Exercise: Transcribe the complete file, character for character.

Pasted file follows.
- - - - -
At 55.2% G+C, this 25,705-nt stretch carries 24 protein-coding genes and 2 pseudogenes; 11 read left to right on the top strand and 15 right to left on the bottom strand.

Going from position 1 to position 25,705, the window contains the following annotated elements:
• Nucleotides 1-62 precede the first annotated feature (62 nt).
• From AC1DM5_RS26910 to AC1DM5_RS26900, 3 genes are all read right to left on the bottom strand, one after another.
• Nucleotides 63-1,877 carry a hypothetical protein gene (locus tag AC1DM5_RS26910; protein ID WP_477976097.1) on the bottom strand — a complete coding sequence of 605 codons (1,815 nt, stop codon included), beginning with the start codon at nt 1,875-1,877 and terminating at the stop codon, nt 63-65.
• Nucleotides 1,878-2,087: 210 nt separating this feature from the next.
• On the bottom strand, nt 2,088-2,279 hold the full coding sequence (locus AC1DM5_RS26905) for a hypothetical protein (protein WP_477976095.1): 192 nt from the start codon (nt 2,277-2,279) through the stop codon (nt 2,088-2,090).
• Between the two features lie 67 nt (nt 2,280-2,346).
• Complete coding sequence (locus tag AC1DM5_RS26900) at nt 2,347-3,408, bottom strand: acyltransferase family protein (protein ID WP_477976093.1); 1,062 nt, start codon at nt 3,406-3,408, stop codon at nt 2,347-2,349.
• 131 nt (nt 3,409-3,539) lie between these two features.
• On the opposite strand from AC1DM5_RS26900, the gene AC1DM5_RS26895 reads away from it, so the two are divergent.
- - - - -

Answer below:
At 55.2% G+C, this 25,705-nt stretch carries 24 protein-coding genes and 2 pseudogenes; 11 read left to right on the top strand and 15 right to left on the bottom strand.

Going from position 1 to position 25,705, the window contains the following annotated elements:
• Nucleotides 1-62 precede the first annotated feature (62 nt).
• From AC1DM5_RS26910 to AC1DM5_RS26900, 3 genes are all read right to left on the bottom strand, one after another.
• Nucleotides 63-1,877 carry a hypothetical protein gene (locus tag AC1DM5_RS26910; protein ID WP_477976097.1) on the bottom strand — a complete coding sequence of 605 codons (1,815 nt, stop codon included), beginning with the start codon at nt 1,875-1,877 and terminating at the stop codon, nt 63-65.
• Nucleotides 1,878-2,087: 210 nt separating this feature from the next.
• On the bottom strand, nt 2,088-2,279 hold the full coding sequence (locus AC1DM5_RS26905) for a hypothetical protein (protein WP_477976095.1): 192 nt from the start codon (nt 2,277-2,279) through the stop codon (nt 2,088-2,090).
• Between the two features lie 67 nt (nt 2,280-2,346).
• Complete coding sequence (locus tag AC1DM5_RS26900) at nt 2,347-3,408, bottom strand: acyltransferase family protein (protein ID WP_477976093.1); 1,062 nt, start codon at nt 3,406-3,408, stop codon at nt 2,347-2,349.
• 131 nt (nt 3,409-3,539) lie between these two features.
• On the opposite strand from AC1DM5_RS26900, the gene AC1DM5_RS26895 reads away from it, so the two are divergent.